"Companero: The Life and Death of Che Guevara" by Jorge Castaneda (1997)
"Finally, there was Che's relationship with Fidel Castro. He had sworn that there would be neither marriage nor divorce, but this balance became increasingly precarious the longer he remained in Cuba. Guevara could not countenance the changes Castro was effecting, or promoting, on the island. Nor could he break with him, or wish to. He never imagined himself playing the role of a Trotsky, or even an anti-Trotsky, as a marginalized leader who nonetheless defends himself while he still possesses the means to do so."
Jorge Castaneda is a Professor of Public Service at New York University. He has held posts at other universities, and has written widely on Latin American issues.
As the subtitle indicates, this book presents the life and death of Che Guevara, noted revolutionary and political thinker. It begins with his death in Bolivia, and from there reviews his life chronologically, from his birth in Argentina to his last days.
Having known almost nothing about Che Guevara before reading this book, I found the subject matter interesting, if not overpoweringly so. As a utopian, possibly quixotic figure, it's easy to understand the enduring appeal of Che Guevara - even if most people couldn't tell you exactly what he stood for, or why.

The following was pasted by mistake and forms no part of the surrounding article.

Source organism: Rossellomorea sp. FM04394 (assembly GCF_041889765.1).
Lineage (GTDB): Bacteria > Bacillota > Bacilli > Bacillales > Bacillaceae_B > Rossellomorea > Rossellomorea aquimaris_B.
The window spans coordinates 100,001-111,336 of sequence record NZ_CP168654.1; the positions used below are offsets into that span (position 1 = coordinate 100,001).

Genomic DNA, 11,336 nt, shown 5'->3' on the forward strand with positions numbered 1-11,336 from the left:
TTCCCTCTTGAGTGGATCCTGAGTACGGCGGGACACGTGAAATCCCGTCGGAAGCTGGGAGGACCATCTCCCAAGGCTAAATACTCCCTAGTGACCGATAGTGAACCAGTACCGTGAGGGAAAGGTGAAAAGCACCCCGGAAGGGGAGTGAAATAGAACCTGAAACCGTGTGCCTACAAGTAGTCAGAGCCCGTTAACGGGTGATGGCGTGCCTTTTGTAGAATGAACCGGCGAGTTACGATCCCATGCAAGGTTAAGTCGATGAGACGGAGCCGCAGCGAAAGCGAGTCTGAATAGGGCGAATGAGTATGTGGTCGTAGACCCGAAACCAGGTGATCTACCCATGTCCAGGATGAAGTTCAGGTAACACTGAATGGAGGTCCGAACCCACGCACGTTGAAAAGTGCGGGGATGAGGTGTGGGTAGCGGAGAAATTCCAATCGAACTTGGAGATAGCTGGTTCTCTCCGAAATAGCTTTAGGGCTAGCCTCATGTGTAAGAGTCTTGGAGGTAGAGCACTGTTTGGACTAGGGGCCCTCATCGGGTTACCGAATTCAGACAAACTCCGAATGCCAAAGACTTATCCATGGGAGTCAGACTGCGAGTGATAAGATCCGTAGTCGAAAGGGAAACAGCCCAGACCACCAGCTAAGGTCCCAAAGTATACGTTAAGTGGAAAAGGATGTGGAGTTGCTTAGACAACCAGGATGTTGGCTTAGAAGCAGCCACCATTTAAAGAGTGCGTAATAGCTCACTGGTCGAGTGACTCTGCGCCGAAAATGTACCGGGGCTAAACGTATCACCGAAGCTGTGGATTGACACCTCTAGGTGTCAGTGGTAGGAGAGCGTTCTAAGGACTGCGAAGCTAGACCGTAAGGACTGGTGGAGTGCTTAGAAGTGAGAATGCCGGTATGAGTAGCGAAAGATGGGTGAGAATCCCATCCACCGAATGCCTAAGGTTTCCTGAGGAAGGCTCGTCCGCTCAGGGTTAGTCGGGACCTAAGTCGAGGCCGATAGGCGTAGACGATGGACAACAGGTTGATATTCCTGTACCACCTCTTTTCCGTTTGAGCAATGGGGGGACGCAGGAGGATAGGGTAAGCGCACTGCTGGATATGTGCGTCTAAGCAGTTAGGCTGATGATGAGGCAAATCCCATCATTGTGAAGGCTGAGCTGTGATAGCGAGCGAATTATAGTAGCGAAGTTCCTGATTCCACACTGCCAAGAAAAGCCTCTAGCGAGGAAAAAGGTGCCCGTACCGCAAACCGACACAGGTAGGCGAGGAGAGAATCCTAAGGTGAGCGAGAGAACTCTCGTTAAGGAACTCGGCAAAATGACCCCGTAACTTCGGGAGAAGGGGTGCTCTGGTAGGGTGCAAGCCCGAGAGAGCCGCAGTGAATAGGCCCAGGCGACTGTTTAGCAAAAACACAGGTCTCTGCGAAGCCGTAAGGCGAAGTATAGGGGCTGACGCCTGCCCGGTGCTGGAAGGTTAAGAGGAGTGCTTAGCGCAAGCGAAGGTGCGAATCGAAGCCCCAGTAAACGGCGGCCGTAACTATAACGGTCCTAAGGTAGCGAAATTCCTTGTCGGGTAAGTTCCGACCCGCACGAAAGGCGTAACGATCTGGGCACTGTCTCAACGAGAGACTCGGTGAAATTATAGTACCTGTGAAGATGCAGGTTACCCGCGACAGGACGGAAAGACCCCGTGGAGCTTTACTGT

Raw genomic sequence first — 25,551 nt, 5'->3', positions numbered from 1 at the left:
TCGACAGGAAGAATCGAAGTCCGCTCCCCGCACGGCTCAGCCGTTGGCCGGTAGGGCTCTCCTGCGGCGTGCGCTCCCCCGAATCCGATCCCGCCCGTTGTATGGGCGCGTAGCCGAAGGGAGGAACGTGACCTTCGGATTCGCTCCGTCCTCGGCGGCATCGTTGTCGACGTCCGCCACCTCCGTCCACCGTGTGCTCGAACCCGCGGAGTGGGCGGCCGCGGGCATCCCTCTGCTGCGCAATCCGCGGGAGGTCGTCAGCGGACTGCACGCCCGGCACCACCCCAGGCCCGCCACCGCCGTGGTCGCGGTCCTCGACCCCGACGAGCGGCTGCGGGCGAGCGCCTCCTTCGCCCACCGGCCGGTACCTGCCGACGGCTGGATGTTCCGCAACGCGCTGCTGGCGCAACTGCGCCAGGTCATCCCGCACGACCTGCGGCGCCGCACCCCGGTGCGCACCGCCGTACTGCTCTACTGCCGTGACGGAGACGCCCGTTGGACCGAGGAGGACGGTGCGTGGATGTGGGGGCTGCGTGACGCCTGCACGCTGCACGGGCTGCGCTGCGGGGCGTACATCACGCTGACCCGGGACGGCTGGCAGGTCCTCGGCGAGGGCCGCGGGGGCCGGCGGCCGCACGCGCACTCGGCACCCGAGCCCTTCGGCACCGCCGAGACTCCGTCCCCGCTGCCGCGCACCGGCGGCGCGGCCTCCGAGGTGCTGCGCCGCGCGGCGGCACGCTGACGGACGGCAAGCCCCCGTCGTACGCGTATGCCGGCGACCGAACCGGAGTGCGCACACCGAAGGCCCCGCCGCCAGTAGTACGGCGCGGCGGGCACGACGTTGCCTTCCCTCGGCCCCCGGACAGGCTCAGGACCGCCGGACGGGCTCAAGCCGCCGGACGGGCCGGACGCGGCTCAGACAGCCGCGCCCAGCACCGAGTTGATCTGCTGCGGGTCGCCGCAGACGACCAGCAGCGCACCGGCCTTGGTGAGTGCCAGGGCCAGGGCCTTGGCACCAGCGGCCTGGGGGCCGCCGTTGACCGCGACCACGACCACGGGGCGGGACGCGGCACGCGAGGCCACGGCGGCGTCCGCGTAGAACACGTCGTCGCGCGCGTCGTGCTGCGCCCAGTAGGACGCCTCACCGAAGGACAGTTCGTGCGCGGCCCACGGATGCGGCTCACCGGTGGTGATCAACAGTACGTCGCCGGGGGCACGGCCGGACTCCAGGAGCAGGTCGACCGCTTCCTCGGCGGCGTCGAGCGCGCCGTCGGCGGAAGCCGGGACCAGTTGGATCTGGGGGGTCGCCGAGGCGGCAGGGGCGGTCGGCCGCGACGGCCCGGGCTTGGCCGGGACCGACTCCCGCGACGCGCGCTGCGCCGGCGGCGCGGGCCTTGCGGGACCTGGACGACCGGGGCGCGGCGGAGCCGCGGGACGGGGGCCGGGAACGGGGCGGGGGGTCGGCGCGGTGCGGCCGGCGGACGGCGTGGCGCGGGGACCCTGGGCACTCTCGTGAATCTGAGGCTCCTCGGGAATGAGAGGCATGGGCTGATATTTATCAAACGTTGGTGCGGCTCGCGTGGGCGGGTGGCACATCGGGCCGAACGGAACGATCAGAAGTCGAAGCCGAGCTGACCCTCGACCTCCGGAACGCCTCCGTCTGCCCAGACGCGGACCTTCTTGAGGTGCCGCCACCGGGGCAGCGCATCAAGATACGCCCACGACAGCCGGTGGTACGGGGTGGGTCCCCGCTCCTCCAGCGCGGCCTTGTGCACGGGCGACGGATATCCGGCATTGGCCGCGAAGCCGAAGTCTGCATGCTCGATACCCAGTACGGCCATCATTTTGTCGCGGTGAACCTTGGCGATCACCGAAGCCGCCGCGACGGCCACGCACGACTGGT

As a work of non-fiction, this biography struggles in the beginning. I'm guessing that there wasn't enough material available on Guevara's pre-"Motorcycle Diary" years, and the author has to jump to a lot of conclusions about who Guevara was at this stage in his life. From the standpoint of readability, it might have been better to start with Che's wanderings, and to have mentioned still earlier episodes only in passing.
This book grows more interesting once Guevara finally meets up with Castro, though the author has a tendency to bog down the narrative with an overabundance of details and counter-examples. His writing style and academic honesty are, I feel, beyond reproach, but his constant appeal to personal interviews feels too much like an equivocation, and weakens the impact the book might have otherwise had.
Companero is also burdened by a terrible job of printing. Many of the pages in my copy were misaligned, and a couple were missing altogether. Where the type is less distinct, it's hard to tell the "a" from the "o," and by the time I reached the end pages were starting to come out. The publishing company could have done a much better job.
Yet printing aside, Companero's a decent book that taught me a lot about both Che Guevara and the world he lived in. I can't say that it was absorbing, but I doubt that there are any other books about Che that display the same breadth and passion for the subject matter. If you're interested in Cuban, Soviet, or Central/South American history, I would recommend this book. If not, you'll probably find little to arouse your interest in Companero.